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N.H. Addresses Articles of Confederation Flaw: Gives Congress Power to Negotiate Trade & Tariff Deals – if All 13 States Agree
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“the united States in Congress assembled, be, and they hereby are vested, with full power, and authority, in the part, and in the behalf of this State, to make and enter into such general ordinances, and treaties for the due regulation of the trade, and commerce of the united States, as they may judge best calculated to promote the weal, and prosperity thereof…”

Act grants the Confederation Congress the power to negotiate commercial treaties and collect duties to be used to pay down Revolutionary War debt. However, contrary to the Articles of Confederation Congress, N.H. agrees only if every other state agrees, as opposed to the two-thirds vote requested.

NEW HAMPSHIRE. General Court, Manuscript Document Signed by a Clerk, June 23, 1785, [Exeter], New Hampshire. Blindstamped “Archives de Chastellux” at top left. 2 pp., 8 x 13½ in.6/23/1785.

Inventory #25023.02       ON HOLD

Provenance: François-Jean de Beauvoir, Marquis de Chastellux (1734-1788), who served during the American Revolutionary War as a major general in the French expeditionary forces. Chastellux was the principal liaison officer between the respective commanders, Comte de Rochambeau and George Washington. Chastellux was also widely recognized as a man of letters and a member of the Académie Française. He maintained a correspondence with many noteworthy Americans after the war, including Jefferson, Washington, Franklin and others.

Historical Background
The Second Continental Congress adopted the Articles of Confederation in 1777, after sixteen months of debate. It then took until March 1781 to be ratified by the states. The system was inherently flawed; each state, no matter its size, had one vote in Congress; every act of Congress required the approval of nine states; there was no chief executive; Congress could not levy taxes (instead having to beg for requisitions from the states and loans from abroad); Congress lacked the authority to establish uniform regulations for foreign and domestic commerce.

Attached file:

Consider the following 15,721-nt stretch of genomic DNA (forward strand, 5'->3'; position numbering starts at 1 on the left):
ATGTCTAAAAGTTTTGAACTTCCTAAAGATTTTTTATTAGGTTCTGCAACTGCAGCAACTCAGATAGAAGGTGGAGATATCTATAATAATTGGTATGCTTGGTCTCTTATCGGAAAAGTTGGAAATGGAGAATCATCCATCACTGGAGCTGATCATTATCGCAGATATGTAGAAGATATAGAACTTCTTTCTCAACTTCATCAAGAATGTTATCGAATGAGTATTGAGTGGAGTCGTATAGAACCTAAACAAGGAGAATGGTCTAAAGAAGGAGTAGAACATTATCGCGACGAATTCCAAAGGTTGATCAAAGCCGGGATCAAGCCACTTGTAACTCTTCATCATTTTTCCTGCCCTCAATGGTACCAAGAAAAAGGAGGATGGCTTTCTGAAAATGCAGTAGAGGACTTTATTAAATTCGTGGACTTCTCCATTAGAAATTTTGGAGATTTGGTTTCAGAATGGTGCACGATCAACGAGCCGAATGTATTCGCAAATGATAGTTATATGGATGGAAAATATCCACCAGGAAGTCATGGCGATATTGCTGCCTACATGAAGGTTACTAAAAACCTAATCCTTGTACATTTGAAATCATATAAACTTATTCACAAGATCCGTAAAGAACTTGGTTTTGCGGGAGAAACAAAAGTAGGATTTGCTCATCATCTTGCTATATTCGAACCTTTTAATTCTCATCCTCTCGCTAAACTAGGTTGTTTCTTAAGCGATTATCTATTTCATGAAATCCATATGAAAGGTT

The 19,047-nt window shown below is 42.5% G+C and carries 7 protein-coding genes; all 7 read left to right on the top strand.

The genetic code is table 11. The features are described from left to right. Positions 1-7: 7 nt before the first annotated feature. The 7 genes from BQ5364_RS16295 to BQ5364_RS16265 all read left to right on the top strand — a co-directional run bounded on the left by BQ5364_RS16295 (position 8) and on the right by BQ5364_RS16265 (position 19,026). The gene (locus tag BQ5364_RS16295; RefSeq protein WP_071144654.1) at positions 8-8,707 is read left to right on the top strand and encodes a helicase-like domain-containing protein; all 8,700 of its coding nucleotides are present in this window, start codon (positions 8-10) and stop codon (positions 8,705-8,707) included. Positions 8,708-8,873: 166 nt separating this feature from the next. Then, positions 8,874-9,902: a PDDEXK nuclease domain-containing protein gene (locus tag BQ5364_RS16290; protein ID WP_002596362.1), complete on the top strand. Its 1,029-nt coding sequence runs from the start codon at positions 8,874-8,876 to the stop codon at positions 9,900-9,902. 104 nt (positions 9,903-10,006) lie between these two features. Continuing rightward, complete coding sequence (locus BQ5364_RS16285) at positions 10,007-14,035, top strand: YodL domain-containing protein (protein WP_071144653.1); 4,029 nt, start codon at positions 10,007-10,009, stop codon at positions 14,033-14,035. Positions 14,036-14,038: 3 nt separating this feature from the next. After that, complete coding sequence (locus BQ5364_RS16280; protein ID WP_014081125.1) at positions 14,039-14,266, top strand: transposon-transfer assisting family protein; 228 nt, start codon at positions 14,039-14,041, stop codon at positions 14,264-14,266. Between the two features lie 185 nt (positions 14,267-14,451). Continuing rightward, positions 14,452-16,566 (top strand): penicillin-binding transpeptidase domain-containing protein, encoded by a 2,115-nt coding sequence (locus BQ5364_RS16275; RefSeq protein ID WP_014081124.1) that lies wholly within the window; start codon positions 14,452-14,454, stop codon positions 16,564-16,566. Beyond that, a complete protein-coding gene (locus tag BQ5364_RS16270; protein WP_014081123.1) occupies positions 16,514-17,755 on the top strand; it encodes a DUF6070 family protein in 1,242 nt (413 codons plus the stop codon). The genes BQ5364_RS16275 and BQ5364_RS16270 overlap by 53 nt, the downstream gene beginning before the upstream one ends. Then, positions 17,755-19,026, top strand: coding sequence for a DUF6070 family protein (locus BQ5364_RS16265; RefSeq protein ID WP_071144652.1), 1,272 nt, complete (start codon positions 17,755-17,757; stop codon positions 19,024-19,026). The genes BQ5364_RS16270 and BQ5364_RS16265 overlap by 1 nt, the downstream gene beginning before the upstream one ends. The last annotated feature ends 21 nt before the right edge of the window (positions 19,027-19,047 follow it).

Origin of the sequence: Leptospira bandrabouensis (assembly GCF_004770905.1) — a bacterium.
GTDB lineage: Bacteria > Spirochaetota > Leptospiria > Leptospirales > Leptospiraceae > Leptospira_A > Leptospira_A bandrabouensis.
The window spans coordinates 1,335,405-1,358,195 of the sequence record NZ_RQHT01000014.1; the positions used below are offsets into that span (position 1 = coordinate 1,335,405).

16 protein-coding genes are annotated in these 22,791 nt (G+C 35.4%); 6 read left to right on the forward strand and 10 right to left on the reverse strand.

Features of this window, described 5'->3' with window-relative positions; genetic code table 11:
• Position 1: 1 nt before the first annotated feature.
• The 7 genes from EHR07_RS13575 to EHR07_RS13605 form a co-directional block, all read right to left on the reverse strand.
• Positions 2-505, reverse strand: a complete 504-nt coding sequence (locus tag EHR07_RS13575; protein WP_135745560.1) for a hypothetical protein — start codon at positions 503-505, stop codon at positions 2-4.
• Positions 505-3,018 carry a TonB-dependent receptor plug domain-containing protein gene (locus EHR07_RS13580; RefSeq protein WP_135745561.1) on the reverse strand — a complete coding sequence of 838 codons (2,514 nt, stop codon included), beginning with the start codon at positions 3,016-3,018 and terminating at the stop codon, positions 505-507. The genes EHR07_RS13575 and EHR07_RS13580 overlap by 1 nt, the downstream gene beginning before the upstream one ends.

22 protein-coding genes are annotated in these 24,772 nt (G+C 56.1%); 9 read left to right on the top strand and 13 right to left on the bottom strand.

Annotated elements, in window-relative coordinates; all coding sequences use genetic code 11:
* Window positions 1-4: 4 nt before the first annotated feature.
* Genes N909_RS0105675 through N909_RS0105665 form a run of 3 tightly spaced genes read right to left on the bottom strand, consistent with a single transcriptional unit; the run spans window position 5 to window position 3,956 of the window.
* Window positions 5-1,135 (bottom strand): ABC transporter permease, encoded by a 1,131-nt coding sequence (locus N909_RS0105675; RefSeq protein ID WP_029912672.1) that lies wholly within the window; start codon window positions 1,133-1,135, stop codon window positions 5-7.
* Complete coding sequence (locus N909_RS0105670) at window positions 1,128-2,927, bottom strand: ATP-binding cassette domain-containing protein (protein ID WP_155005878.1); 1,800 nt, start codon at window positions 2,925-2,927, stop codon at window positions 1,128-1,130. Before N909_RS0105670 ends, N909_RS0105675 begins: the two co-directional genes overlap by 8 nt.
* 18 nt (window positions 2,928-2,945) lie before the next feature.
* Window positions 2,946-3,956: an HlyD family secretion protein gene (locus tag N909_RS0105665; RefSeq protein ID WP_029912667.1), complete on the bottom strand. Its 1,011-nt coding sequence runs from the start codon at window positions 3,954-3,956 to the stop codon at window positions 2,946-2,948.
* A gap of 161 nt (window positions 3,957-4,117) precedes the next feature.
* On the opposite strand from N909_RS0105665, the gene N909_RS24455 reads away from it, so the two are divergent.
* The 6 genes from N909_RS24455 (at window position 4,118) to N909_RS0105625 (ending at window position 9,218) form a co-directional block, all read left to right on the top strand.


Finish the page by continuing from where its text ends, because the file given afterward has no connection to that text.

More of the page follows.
While the Treaty of Paris to end the Revolutionary War was pending in 1783, Great Britain closed its West Indian ports to most American goods. Once the war was officially over, British goods flooded American ports. The Confederation Congress had no power to respond. New York imposed a stiff duty on British West Indian imports, but voted against a 5 percent federal import tax. Massachusetts and Rhode Island passed their own protective tariffs. Inconsistent polices increased tension between the states and damaged already strained financial prospects.

An emerging nationalist bloc, led by Alexander Hamilton and James Madison, proposed reforms. In September 1783, a Congressional committee concluded that Congress should ask the states to cede the power to set duties and regulate trade. On April 30, 1784, Congress passed a resolution asking to states to give it the power to regulate trade and negotiate commercial treaties. The resolution also mandated the power to set discriminatory duties or restrictions against trade with countries, such as Great Britain, who would not treat with the United States.

“Unless the United States in Congress assembled shall be vested with powers competent to the protection of commerce, they can never command reciprocal advantages in trade; and without these, our foreign commerce must decline and eventually be annihilated. Hence it is necessary that the states should be explicit, and fix on some effectual mode by which foreign commerce not founded on principles of equality may be restrained....

“Resolved, that it be, and it hereby is recommended to the legislatures of the several states, to vest the United States in Congress assembled, for the term of fifteen years, with power to prohibit any goods, wares or merchandize from being imported into or exported from any of the states, in vessels belonging to or navigated by the subjects of any power with whom these states shall not have formed treaties of Commerce.